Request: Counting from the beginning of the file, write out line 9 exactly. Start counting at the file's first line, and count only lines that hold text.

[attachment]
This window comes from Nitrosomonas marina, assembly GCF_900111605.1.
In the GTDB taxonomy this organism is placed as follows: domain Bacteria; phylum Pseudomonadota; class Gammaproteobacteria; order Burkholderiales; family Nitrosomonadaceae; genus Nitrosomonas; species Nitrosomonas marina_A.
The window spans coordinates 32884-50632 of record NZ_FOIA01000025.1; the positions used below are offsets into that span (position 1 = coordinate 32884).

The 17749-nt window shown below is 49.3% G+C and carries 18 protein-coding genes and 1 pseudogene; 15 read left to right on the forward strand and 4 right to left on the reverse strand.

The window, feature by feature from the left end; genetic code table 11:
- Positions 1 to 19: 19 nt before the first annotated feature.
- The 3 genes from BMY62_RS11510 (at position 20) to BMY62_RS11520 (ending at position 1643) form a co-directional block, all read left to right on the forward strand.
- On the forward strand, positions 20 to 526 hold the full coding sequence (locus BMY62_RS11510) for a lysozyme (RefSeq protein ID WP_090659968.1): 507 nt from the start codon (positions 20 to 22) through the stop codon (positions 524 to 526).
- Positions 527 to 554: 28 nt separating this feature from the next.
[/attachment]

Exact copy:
- Positions 527 to 554: 28 nt separating this feature from the next.